Chroma Sky (Blue Key)
Artist: Cătălin Petrişor
Curator: Diana Dochia
12.04.2007 – 12.05.2007
Opening: 12.04.2007 at 07:30 pm
The “Chroma Sky (Blue Key)” project is based on the same process known as “chroma key” or “blue screen” used both in photographic art and cinematography. This process consists in photographing or shooting the subject in front of a uniform illuminated screen, often blue, green or red. The necessary condition is that no hue from the subject’s palette of colors has to be found in the background. This allows the background to be digitally selected and replaced with another image. It is a process that gives us the opportunity to make infinite combinations.
In my project, I don’t use images obtained with the help of “blue screen”/”chroma key” nor do I illustrate the phases/stages: photographing, digital elimination of the blue areas, replacing them with another image. I have chosen this theme for the way in which it uses the complementary attachment concept: foreground and background, tri-dimensional and bi-dimensional, positive and negative. I have started from considering the sky as a natural “blue screen”, therefore an artificial element that can be extracted and manipulated. On an initial collection of images I have applied digital effects (the inversion of perspective, multiplications, collage, chromatic inversion) and mechanical effects (cuttings, folds, followed by re-photographing).
The transformations that I have imposed on these images had the purpose of creating a recycled reality in the layer of which references to the model, copy and simulacrum can still be seen. There are two aspects that I found to be exploitable in this working method and particularly in this theme. The first aspect would be that working upon photographs allows you to choose between representing the form of the photograph, its content or between combinations of the two. You also have the possibility of considering the photograph as an objective environment, the perfect copy. You may modify both the image represented in the photograph and the photograph itself, as an object, and then the photograph becomes both a reality-like-simulacrum and a reality in itself. When I transferred the photograph/object in painting, I reproduced both the simulacrum and the model. The second aspect would be that the representations of the sky naturally require concepts like plein-air, infinite, the impossibility of accepting any kind of constraints, any kind of a pattern, which helps blurring the conceptual patterns and recycling. My works delimit a sinuous line between these two aspects. The final construction that I have obtained it is neither a pure representation of reality nor a simple reproduction of images, but a superior situation in which content and representation concepts go together in a different relation from the original context. My project is not a study of method or image, but one of perception.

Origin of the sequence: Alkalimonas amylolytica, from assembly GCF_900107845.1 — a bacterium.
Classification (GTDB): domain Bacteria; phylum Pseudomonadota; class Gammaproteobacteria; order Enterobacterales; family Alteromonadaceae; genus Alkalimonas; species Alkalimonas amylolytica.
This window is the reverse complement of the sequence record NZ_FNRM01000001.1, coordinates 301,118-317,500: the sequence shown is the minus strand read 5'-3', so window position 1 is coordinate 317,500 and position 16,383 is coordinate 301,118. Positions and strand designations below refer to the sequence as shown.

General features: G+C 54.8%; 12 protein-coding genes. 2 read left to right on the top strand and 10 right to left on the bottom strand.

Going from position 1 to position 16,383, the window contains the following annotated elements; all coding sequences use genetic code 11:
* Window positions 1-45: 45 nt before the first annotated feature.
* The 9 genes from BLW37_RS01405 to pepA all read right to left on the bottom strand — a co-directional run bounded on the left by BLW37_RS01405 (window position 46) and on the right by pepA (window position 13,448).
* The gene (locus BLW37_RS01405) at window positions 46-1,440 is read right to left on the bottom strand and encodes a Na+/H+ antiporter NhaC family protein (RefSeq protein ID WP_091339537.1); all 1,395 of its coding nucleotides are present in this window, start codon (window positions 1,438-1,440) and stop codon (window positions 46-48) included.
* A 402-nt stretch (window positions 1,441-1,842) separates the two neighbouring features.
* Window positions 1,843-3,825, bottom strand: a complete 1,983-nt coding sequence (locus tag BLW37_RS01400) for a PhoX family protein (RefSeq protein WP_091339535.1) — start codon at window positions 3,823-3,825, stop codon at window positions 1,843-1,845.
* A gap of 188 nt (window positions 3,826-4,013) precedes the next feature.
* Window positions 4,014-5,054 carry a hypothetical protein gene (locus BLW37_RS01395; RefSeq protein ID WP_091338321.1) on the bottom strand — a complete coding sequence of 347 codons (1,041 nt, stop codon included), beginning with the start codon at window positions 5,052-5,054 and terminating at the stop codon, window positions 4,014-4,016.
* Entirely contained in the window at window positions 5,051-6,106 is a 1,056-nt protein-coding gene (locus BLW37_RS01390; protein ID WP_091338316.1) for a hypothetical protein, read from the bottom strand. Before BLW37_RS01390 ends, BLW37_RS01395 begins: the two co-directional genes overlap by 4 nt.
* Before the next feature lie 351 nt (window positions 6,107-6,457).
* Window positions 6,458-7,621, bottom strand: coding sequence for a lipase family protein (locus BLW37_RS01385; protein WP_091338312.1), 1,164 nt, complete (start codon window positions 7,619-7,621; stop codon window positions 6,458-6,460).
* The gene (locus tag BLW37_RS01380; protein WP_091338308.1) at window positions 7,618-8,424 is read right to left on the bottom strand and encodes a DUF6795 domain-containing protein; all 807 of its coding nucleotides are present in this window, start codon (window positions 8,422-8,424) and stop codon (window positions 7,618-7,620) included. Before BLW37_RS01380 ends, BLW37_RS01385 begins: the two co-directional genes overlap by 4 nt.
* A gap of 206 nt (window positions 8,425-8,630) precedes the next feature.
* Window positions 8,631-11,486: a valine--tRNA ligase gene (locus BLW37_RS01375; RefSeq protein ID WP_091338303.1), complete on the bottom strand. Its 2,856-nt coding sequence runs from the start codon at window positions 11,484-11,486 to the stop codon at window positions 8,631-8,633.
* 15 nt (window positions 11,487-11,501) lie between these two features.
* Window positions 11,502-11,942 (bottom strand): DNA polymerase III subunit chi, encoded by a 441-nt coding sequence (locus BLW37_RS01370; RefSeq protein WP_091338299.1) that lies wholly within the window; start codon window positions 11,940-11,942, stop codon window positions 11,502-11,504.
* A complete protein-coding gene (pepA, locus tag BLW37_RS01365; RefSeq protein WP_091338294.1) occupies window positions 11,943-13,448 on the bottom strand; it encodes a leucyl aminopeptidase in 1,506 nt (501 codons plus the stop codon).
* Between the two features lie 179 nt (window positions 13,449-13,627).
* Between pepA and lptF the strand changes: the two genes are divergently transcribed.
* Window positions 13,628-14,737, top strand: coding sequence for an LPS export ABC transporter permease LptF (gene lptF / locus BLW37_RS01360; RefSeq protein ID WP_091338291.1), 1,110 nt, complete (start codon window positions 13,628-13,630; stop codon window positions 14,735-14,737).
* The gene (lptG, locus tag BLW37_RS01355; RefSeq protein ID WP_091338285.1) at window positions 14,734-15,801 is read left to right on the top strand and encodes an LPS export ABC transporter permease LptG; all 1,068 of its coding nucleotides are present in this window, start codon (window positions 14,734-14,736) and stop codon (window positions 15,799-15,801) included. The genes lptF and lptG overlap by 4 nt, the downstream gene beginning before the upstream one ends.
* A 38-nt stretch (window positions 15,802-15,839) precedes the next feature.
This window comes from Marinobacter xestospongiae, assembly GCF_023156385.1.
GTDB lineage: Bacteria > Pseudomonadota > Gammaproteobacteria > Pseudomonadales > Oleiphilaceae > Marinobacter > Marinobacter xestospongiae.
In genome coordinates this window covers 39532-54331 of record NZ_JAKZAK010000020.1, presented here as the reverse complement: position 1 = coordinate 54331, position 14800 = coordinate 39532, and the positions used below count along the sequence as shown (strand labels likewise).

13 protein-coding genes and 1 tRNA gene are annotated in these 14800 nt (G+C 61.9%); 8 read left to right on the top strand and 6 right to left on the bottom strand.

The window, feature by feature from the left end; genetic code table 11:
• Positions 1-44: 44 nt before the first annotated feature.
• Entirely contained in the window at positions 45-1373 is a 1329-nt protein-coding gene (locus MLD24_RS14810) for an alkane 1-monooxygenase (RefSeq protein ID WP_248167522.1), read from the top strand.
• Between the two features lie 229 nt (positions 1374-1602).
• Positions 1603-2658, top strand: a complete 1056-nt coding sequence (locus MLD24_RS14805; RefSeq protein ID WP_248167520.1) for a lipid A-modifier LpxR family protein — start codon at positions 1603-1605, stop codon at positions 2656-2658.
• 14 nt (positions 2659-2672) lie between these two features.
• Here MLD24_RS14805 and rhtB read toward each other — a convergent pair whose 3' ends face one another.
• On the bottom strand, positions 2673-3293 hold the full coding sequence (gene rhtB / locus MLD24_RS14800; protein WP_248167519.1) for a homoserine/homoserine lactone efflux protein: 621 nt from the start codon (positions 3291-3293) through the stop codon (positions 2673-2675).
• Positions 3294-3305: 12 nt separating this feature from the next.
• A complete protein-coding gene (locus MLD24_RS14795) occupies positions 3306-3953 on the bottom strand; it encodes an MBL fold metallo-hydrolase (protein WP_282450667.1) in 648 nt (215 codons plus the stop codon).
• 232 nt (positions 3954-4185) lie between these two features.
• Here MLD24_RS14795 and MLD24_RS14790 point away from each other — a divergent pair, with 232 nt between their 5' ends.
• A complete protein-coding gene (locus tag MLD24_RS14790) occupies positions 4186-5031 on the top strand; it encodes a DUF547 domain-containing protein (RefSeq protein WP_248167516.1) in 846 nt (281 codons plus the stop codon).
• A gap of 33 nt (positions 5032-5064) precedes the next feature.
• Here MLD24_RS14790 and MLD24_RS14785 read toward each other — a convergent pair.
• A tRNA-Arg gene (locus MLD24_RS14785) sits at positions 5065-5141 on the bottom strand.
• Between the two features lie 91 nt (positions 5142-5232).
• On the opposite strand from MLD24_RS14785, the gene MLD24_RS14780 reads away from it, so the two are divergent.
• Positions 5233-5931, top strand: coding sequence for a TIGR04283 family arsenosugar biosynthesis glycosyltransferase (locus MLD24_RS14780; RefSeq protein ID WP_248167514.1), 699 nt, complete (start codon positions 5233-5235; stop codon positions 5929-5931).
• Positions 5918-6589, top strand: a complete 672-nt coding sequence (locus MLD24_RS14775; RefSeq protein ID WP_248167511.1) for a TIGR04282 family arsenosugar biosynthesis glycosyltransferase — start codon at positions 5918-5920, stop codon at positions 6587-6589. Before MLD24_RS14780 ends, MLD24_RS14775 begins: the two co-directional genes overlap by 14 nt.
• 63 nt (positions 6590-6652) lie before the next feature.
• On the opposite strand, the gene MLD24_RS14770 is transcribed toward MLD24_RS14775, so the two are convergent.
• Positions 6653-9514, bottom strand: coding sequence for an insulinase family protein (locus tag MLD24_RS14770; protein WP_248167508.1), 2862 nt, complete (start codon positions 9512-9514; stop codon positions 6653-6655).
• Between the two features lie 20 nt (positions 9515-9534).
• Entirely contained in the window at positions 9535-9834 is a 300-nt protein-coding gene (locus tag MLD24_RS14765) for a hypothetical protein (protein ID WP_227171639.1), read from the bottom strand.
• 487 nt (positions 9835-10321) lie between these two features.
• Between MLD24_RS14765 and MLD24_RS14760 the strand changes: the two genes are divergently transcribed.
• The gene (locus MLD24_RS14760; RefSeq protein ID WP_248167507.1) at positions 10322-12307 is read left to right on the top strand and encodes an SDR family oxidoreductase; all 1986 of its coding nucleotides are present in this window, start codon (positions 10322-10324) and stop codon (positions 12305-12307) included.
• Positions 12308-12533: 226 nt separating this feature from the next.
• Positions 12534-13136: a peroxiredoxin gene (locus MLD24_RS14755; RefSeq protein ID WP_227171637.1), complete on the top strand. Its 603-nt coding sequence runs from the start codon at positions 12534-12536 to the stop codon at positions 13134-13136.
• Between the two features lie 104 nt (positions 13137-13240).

I don’t accept those terms such as photorealism, hyperrealism, surrealism or figurative can be good definitions for the type of painting I practice. Painting is for me a way of forcing or enlarging the possibilities of perception and interpretation of an image. The photograph is an environment that spreads information. The painting is a reproductive environment which is faulty and subjective and in which information is lost and transformed.
Cătălin Petrişor, artist